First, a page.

Patent Citations (9)

* Cited by examiner, † Cited by third party
Publication number Priority date Publication date Assignee Title
US2714262A (en) * 1955-08-02 Malzahn
US1035604A (en) * 1910-04-13 1912-08-13 Sears Roebuck & Company Mechanical movement.
US1168091A (en) * 1915-09-20 1916-01-11 John W Maughmer Mechanical movement.
US1484841A (en) * 1918-12-21 1924-02-26 Bucyrus Co Trench excavator
US2302879A (en) * 1940-11-04 1942-11-24 Deere & Co Manure spreader drive mechanism
US2519075A (en) * 1947-06-20 1950-08-15 Auburn Machine Works Inc Drive mechanism for trench digging machines
US2599741A (en) * 1947-09-24 1952-06-10 Edwin F Bishman Unloading jack
US2571579A (en) * 1949-04-18 1951-10-16 Westinghouse Canada Ltd Filament coil feeder
US2828557A (en) * 1955-11-25 1958-04-01 Brown William Delbert Trenching machine

Cited By (15)

* Cited by examiner, † Cited by third party
Publication number Priority date Publication date Assignee Title
US3319365A (en) * 1964-11-23 1967-05-16 Walter B Perry Trench digging machine
US3398471A (en) * 1965-03-04 1968-08-27 Omsteel Ind Inc Trencher boom and auger mount
US3975843A (en) * 1974-07-15 1976-08-24 Ellison Wallace D Portable power digging tool
US4103441A (en) * 1977-05-09 1978-08-01 J. I. Case Company Trencher with offset drive wheels
US4322899A (en) * 1980-05-09 1982-04-06 Midmark Corporation Self-propelled, non-riding trenching machine with a steering mechanism
US4651449A (en) * 1985-06-13 1987-03-24 William Rose Chain saw chain for digging trenches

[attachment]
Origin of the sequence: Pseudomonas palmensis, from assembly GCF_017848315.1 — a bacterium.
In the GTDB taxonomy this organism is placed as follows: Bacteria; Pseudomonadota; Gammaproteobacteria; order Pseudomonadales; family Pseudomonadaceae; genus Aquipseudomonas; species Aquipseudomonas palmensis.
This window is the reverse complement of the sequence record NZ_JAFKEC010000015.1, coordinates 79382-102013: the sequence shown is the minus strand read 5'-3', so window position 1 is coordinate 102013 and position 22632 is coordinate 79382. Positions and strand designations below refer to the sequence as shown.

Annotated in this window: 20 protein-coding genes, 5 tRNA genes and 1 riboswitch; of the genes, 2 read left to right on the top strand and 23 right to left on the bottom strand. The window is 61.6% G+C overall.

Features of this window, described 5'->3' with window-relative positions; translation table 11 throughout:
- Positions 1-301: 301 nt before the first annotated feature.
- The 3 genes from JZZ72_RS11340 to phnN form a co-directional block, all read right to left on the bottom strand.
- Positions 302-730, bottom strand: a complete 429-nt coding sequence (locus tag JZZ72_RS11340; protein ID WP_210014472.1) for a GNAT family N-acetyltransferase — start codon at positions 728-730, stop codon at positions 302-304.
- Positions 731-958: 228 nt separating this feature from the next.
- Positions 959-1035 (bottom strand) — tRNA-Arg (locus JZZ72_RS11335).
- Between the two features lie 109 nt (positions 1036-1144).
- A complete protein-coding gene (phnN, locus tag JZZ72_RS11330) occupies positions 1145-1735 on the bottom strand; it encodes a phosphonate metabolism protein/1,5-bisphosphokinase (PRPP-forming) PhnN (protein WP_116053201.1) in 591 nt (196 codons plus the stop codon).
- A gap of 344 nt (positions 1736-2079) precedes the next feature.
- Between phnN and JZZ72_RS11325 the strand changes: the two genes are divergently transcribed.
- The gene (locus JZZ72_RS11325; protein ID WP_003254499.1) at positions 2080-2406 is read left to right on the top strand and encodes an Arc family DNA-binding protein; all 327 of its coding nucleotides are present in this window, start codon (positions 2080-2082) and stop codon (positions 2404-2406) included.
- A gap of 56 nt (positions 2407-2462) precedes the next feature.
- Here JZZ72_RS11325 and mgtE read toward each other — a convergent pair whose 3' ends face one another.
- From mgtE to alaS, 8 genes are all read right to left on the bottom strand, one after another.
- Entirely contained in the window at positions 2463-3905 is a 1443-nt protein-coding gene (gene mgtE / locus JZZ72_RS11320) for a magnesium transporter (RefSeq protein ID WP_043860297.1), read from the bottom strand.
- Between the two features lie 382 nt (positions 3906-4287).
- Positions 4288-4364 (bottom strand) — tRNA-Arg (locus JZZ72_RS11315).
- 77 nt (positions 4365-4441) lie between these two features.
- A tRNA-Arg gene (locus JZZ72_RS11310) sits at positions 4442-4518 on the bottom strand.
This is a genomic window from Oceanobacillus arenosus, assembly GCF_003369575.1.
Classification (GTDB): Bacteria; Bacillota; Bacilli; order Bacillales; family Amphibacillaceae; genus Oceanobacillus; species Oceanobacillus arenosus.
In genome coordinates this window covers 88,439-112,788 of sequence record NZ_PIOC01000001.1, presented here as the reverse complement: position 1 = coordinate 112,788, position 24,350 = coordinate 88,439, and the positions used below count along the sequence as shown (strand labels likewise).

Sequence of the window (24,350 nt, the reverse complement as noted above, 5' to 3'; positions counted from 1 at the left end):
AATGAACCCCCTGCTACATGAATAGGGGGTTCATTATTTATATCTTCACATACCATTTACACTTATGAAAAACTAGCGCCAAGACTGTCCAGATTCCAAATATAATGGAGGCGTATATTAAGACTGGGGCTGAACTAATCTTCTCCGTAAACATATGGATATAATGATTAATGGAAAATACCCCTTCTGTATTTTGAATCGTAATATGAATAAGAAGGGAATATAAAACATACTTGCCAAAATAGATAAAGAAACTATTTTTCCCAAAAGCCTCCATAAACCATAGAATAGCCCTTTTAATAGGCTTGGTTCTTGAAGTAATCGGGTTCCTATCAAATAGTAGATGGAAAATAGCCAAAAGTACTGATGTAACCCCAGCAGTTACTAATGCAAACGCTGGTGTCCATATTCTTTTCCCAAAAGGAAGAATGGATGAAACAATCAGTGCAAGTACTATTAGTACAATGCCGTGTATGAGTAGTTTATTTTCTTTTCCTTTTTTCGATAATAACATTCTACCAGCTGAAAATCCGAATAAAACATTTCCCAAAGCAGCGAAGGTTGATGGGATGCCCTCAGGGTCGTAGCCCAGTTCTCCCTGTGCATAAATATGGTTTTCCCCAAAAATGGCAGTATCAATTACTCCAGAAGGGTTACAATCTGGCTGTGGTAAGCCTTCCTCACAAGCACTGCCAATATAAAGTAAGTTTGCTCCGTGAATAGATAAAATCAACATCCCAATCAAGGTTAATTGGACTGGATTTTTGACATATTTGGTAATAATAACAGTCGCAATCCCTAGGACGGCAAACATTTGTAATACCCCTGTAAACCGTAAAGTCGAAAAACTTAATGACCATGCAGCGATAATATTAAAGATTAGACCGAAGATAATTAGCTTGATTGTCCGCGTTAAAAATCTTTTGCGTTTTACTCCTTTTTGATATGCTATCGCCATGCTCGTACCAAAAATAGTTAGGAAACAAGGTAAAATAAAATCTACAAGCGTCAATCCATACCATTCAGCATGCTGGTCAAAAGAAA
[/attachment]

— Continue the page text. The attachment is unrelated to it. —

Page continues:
US6151811A (en) * 1998-11-03 2000-11-28 Barreto; Greg Retractable assembly for trenchers and walk-behind power units
US6874581B1 (en) 2000-02-02 2005-04-05 Compact bed edging machine
US7096970B1 (en) 2000-02-02 2006-08-29 Porter Roger D Compact bed edging machine
US6457267B1 (en) 2000-02-02 2002-10-01 Roger D. Porter Trenching and edging system
US6553694B2 (en) 2001-07-19 2003-04-29 Frank S. Martinez Winch attachment for backhoe machines
US6651361B1 (en) 2001-09-28 2003-11-25 Roger D. Porter Compact machine for trenching and for installing cable, wire, tubing, and the like
US8528236B2 (en) 2010-12-06 2013-09-10 Schiller Grounds Care, Inc. Device for creating a trench in a ground surface
RU186375U1 (en) * 2017-11-13 2019-01-17 Александр Александрович Максименко PORTABLE Trencher
US10512215B1 (en) * 2018-01-08 2019-12-24 Daniel S. Henneberry Trenching and edging attachment for a riding lawn mower or compact utility tractor